BLACK WIDOW – “Shines as a stellar MCU standalone with action to spare”
Cate Shortland (Lore – 2012)
- Scarlett Johansson as Natasha Romanoff / Black Widow
- Florence Pugh as Yelena Belova
- David Harbour as Alexei Shostakov / Red Guardian
- O-T Fagbenle as Rick Mason
- William Hurt as Thaddeus Ross
- Ray Winstone as Dreykov
- Rachel Weisz as Melina Vostokoff
Is based on the Marvel Comics character of the same name and is set after the events of Captain America: Civil War (2016)
Natasha Romanoff finds herself on the run and forced to confront a dangerous conspiracy with ties to her past. Pursued by a force that will stop at nothing to bring her down, Romanoff must deal with her history as a spy and the broken relationships left in her wake long before she became an Avenger.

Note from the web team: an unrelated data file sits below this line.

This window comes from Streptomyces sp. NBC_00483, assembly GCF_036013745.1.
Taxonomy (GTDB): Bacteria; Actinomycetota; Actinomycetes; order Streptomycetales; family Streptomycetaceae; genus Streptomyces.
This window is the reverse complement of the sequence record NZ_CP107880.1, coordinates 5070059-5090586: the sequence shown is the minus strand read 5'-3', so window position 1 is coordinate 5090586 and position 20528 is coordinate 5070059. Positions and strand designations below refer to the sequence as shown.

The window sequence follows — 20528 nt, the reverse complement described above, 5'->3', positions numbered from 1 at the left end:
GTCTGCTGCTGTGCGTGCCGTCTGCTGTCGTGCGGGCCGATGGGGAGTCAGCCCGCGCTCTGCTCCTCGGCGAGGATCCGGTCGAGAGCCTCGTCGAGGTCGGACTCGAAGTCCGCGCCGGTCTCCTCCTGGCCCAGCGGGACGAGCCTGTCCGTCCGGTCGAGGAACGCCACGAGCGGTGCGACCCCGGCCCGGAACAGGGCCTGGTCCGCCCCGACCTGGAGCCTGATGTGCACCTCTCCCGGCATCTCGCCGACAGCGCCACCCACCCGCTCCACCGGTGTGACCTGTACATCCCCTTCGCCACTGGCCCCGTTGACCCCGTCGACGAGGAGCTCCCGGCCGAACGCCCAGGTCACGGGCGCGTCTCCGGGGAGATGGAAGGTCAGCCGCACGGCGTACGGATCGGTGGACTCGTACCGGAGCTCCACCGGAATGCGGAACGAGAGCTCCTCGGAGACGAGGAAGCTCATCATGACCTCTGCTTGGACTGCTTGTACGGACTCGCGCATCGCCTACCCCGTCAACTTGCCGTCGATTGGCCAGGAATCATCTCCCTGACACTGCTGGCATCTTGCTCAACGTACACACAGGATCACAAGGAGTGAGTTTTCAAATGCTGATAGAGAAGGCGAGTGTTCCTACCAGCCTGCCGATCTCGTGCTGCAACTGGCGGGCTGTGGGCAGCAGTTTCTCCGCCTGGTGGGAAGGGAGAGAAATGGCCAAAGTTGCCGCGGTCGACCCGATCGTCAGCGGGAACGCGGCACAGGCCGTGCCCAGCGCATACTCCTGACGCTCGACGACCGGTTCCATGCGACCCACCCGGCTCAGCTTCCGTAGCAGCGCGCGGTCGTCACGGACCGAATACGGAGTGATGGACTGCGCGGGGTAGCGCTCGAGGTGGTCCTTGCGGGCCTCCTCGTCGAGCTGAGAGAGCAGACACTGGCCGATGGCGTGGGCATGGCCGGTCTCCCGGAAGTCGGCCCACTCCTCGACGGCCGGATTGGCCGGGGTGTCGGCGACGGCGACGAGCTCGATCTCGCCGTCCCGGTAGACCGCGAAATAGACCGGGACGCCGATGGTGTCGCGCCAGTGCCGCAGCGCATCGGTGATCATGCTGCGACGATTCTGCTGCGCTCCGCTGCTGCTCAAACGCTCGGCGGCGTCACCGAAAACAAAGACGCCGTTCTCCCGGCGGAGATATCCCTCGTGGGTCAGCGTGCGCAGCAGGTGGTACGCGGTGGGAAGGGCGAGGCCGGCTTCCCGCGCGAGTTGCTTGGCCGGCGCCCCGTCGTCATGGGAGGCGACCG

Thanks largely to the cast at hand, Black Widow shines as a stellar MCU standalone with action to spare! That action serves as a true highlight here, blending the otherwise familiar Marvel-style battle sequences with Jason Bourne-esque physicality. The result is quite the adrenaline high, one that (impressively) rarely lets up. The film’s biggest achievement doesn’t come from the awe-inspiring action shots though, but rather its impeccable casting. With the main players' chemistry off the charts, the dysfunctional familial themes are underscored to perfection (they don’t so much “butt heads” as they do punch them). And while Scarlett Johansson’s starring effort is noteworthy for all the right reasons, it’s actually her co-star, Florence Pugh, who steals the show. In a true breakout turn as Natasha’s younger “sister,” Yelena, Pugh will surely endear herself to the Marvel fanbase with a performance full of torment, heart, and sheer bad-assery! It’s these types of multi-layered depictions that really give the genre naysayers something to choke on (take that Stephen Dorff). Of course, the movie does have its fair share of “comic book” absurdity, mind you. In fact, there’s more than one narrative element that could have come across in the corniest of ways had it been in different hands altogether. Luckily, our director, Cate Shortland, grounds the more outlandish proceedings with just the right amount of humanity. And, lucky for her, she had an A-grade cast to do it with!